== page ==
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When great images reach us from remote antiquity, it is somehow very simple to accept them. Even if they are clothed in myths and legends they are very convincing. Behind a curtain of time all is possible. Writers and painters of all centuries will dedicate their best inspirations to these distant images. Whole generations will be guided by these inspiring distant heroes and heroines. No one is jealous of them, no one is interested in the manner of these achievements  there remain only the memorable milestones of human ascent.

Entirely different are images from the recent past, to say nothing of the present. Take the description of great people recently passed away. So many unnecessary, non-characteristic traits are emphasized which only show that the exact nature of their lives has not yet been weighed or evaluated. The most doubtful, entirely unproved details are brought up, and the conclusions, even though they are not necessarily negative, are at best belittling.

Of course, with passing ages the scales will be balanced. The judgment of the people eventually will remove much of the dust that fills the eyes of the contemporary observers. The justice of ages does not have to belittle. Even within the span of a century we see that many things attain their own balance. The printed sheets on which great characters were disparaged and treated with contempt have not yet disintegrated. Not only in the memory of our grandfathers   and we now witness the same  did people laugh cruelly and unjustly at certain individuals who in less than a hundred years became the pride of their country and even of the whole world.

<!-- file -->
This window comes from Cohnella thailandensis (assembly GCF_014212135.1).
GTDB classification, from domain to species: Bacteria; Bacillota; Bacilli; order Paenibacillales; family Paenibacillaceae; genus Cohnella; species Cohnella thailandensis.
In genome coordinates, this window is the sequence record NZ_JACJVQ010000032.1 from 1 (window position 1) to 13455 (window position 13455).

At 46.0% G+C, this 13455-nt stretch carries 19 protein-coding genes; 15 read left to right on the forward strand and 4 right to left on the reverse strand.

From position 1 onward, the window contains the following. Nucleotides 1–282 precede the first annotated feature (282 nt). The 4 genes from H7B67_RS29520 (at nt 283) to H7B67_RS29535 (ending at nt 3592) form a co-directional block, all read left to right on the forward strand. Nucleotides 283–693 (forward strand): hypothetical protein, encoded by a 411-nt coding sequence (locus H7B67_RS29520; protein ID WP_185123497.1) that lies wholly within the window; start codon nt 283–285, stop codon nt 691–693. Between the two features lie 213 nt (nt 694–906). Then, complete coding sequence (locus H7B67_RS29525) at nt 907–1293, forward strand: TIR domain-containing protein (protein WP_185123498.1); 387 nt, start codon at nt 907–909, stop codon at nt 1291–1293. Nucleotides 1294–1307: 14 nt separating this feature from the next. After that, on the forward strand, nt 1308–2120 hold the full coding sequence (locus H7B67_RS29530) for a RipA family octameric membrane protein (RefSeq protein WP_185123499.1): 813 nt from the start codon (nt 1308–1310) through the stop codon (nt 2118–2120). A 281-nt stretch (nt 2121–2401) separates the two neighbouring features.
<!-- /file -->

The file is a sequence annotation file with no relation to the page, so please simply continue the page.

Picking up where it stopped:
We shall not name the many writers, poets, scientists, social workers, and leaders whose names and whose very images have been changed in people's minds within a very short period of time. Everybody knows of many such cases. Although our contemporaries severely condemn yesterday's ignorant critics, they themselves often repeat the same mistakes. It has often been pointed out that the dictionaries and encyclopedias should alter their evaluations with every new edition. We can recall a number of great people who at first were described in dictionaries and encyclopedias as charlatans and agitators, but later received most honorable mention. Such metamorphoses can be noted even within one generation. In the history of human thought is this not remarkable?

It is difficult to say what causes this, although the obvious fad remains. Is it wickedness, envy, ignorance, or perhaps some kind of inexcusable stupidity and laziness? Someone is even responsible for the most peculiar proverb, "Abuse does not cling to the collar." Probably this strange saying is attributable to some bully who wanted to justify his peculiarities.

Sometimes people reach such absurdity that a mere attempt to express a friendly opinion, even a reasonable one, is considered as something untimely and unacceptable. While at the same time any criticism that is scandalous and perverted will be listened to calmly and even with inner approval.

Meanwhile, so many beautiful, truly great images have been coming to teach humanity; and not in some remote ages, but right here, very near. It seems that these images, being so concrete and real, should have inspired even more people. But this happens quite rarely.

We find these unforgettable, inspiring images shining not only in officialdom and those who rule but also concealed in ordinary life. Only a few can realize their deep significance for humanity. In this also, somehow and sometime, the scales of justice will be balanced. However, it is strange that people benefit so little by what already has been generously given them, which could be widely applied.

Beautiful, heroic images of men and women pass before us; they are true creators of culture, and it would seem most desirable to know about them now instead of the unnecessary and unexplainable holding back of these images in archives and records for the imagination of people of some future day.